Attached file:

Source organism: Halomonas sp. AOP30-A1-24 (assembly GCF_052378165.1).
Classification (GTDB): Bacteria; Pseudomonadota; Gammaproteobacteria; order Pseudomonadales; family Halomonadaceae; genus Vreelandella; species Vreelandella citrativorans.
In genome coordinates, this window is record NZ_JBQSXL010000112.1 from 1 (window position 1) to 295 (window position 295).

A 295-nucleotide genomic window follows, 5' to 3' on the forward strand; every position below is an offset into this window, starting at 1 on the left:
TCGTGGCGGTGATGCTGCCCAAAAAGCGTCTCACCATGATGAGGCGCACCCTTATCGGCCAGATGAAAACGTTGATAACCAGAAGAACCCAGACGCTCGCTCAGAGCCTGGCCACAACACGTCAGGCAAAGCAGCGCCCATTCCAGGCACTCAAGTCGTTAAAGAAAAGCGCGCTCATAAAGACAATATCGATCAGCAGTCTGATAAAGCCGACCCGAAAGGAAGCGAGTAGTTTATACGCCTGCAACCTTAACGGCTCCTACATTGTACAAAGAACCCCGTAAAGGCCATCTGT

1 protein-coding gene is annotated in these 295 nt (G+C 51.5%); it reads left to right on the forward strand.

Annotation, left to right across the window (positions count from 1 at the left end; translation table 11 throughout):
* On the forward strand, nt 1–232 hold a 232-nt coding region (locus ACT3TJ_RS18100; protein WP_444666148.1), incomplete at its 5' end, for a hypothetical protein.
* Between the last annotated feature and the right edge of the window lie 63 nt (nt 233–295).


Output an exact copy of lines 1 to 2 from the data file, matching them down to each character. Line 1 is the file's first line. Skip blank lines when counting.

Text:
Source organism: Halomonas sp. AOP30-A1-24 (assembly GCF_052378165.1).
Classification (GTDB): Bacteria; Pseudomonadota; Gammaproteobacteria; order Pseudomonadales; family Halomonadaceae; genus Vreelandella; species Vreelandella citrativorans.